Driving under adverse weather conditions, such as heavy rain, snow, ice, or slush, increases the chances of a hazardous driving condition called hydroplaning. According to one study, rain contributed to 90.8% of single-vehicle and 78.9% of multiple-vehicle hydroplaning accidents, leading to severe injuries or death.
Knowing how hydroplaning happens and the factors determining liability is crucial to understanding who is responsible for a hydroplaning accident. Read further to learn the ins and outs of hydroplaning, liability factors, and how Catalano Law can help you seek compensation after an accident.
What is Hydroplaning?
Hydroplaning, also known as aquaplaning, is a term used to describe the loss of traction that happens when your vehicle’s tires lose contact with the road surface. Hydroplaning occurs when your tires cannot grip the road due to a surface layer of water.
When driving under rainy conditions, the treads of your tires are designed to catch and expel the water on the road to the sides, allowing your vehicle to maintain enough grip to drive safely on wet surfaces.
If there is more water than the tires can push away, they risk losing contact with the road surface, effectively skidding on water instead of asphalt. When this happens, the driver briefly loses control over their vehicle, significantly increasing the risk of an accident.
How Common are Hydroplaning Accidents?
According to the Federal Highway Administration (FHWA), approximately 5.8 million vehicle crashes yearly are weather-related.
Ten-year average statistics collected by the FHWA show that wet pavement, the condition most likely to result in aquaplaning, is a significant factor in 70% of weather-related crashes and 15% of all vehicle crashes nationwide.
Common Liability Factors in Hydroplaning Accidents
While many cases of hydroplaning are unavoidable due to the weather, drivers remain responsible for negotiating water-covered pavement as safely as possible.
Three examples of situations where a driver may be liable for a hydroplaning accident include:
Although most car tires are designed to evacuate water with their treads, their capacity is limited, and they need sufficient time to push the water out and allow the tire surface to grip the road again.
The most efficient way of ensuring the treads are working as intended is to slow down. Even driving at the posted limit may be too fast in some cases, as hydroplaning may occur at speeds as low as 35 mph, depending on the water depth and road conditions.
Excessive vehicle speed under rainy conditions compounds the existing dangers of speeding with those of hydroplaning, significantly increasing the risk of a total loss of vehicle control.
Attempting to turn a vehicle with little to no traction, such as when hydroplaning, increases the risk of drifting or skidding. This causes the vehicle to travel sideways and increases the risk of spinning out and causing a severe accident.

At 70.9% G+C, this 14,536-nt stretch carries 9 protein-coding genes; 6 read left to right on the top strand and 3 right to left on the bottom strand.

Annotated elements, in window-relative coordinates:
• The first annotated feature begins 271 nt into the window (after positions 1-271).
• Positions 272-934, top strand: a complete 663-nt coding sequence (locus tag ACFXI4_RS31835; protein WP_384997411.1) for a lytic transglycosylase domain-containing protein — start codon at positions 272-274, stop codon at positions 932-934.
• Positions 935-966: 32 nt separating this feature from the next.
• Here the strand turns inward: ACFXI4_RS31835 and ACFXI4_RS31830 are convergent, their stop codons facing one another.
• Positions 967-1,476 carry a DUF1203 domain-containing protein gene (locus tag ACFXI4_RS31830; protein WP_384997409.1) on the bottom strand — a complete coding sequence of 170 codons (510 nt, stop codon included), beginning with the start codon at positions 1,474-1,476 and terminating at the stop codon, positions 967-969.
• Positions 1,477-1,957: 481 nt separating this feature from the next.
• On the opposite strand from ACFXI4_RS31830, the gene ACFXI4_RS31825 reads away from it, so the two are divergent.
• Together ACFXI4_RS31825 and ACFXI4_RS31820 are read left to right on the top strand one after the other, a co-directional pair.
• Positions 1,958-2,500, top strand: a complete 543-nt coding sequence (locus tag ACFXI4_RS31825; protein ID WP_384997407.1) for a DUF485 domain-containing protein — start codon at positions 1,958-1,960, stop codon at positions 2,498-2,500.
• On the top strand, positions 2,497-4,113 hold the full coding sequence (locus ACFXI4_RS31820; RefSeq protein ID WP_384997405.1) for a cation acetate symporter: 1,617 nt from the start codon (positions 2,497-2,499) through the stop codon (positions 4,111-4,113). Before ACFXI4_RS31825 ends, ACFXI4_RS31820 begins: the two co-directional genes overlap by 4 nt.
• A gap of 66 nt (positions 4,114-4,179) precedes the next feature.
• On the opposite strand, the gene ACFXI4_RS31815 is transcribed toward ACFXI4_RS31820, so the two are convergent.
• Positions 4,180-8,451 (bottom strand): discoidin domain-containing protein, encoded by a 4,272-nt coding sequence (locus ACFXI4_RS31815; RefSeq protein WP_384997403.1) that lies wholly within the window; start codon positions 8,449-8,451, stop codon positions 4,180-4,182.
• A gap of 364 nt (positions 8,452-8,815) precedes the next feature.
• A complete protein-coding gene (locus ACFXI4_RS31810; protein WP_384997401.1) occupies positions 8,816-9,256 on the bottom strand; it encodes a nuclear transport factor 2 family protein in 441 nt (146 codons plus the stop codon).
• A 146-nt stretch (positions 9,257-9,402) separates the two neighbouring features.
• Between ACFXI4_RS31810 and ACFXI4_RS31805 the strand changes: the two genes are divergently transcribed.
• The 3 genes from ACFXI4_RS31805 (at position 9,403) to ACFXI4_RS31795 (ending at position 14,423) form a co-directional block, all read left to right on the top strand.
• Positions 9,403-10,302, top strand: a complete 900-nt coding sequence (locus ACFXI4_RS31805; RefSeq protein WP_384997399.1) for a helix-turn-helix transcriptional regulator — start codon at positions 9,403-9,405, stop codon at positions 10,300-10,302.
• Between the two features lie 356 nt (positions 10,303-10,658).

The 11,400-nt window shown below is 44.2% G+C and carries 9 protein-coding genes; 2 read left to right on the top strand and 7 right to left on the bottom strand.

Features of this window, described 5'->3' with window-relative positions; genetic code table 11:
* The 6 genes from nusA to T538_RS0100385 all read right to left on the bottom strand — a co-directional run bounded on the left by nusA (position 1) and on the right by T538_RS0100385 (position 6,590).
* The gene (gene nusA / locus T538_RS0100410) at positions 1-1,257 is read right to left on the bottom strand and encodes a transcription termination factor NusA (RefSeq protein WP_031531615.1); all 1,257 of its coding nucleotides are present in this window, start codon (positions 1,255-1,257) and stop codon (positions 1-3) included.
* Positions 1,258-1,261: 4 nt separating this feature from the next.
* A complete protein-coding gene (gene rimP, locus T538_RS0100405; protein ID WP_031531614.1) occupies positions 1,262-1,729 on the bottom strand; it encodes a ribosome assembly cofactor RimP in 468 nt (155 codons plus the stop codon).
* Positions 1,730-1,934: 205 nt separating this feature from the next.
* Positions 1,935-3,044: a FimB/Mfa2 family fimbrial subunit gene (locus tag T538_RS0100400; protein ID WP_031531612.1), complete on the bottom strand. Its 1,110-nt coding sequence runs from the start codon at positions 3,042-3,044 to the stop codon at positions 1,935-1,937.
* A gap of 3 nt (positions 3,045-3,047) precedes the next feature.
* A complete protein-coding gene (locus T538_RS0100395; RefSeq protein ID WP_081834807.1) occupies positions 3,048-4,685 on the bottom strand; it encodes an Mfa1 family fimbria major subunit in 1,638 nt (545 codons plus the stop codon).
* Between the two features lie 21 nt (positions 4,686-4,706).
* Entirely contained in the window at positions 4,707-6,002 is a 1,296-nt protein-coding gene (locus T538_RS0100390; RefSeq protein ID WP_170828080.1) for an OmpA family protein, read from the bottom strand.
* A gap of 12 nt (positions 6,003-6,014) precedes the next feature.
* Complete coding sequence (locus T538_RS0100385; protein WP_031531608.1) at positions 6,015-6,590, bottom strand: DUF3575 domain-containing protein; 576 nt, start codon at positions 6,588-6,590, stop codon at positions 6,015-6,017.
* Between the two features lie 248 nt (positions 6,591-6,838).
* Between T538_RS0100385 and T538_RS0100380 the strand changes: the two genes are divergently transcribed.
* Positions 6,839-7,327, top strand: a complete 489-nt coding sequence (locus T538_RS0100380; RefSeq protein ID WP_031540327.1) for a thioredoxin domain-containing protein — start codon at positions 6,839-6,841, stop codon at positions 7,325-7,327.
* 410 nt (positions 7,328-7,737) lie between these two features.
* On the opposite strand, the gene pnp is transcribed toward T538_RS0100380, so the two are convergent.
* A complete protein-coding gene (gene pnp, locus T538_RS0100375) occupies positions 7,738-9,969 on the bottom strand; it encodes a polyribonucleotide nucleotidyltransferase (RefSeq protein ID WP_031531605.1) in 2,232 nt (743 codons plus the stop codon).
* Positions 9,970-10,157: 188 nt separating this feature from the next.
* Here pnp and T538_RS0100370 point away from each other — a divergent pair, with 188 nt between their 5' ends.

Drivers who swerve or change lanes too aggressively over wet road surfaces are at a heightened risk of causing hydroplaning accidents.
The average tread depth of a brand-new tire ranges between 10/32 and 11/32 of an inch or about 8 to 9 millimeters. According to the New York Codes, Rules, and Regulations, it is illegal for a vehicle to have any tire with a tread depth of less than 2/32 of an inch.
However, the more a vehicle’s tires are worn out, the lower the depth of their treads. Worn-out tires cannot displace water as effectively, meaning the minimum water depth at which a hydroplaning event occurs decreases.
A driver causing a hydroplaning accident may be liable if it can be proven they failed to replace their tires or knowingly drove on poorly maintained tires.
What Other Parties May Be Liable for Hydroplaning Accidents?
In some cases, the at-fault party for a hydroplaning accident may not be the driver that lost control of their vehicle. For example, if another driver acted recklessly on the road and forced you to make a sudden move, they may have caused your vehicle to hydroplane and crash. In that case, they may be liable for the damages and injuries you sustained.
Tires with manufacturing defects may have a lower tread depth than the factory standard. The manufacturer may be liable for your damages if you are involved in a hydroplaning accident due to a defective tire.
Your local or state government entity is also responsible for keeping the roads in good condition and adequately drained. They might be responsible for the hydroplaning accidents if they did not maintain the roadway.
Catalano Law is on Your Side
If you or a loved one has been injured in a hydroplaning accident or another weather-related car crash, Catalano Law’s skilled auto accident lawyers can help. We’ve helped thousands of people just like you to get the financial compensation they deserve.
Find out for yourself what Catalano Law can do by contacting us for a free consultation today. It won’t cost you anything to tell us your story. If we take your case, we’ll work on contingency so you won’t have to worry about out-of-pocket expenses.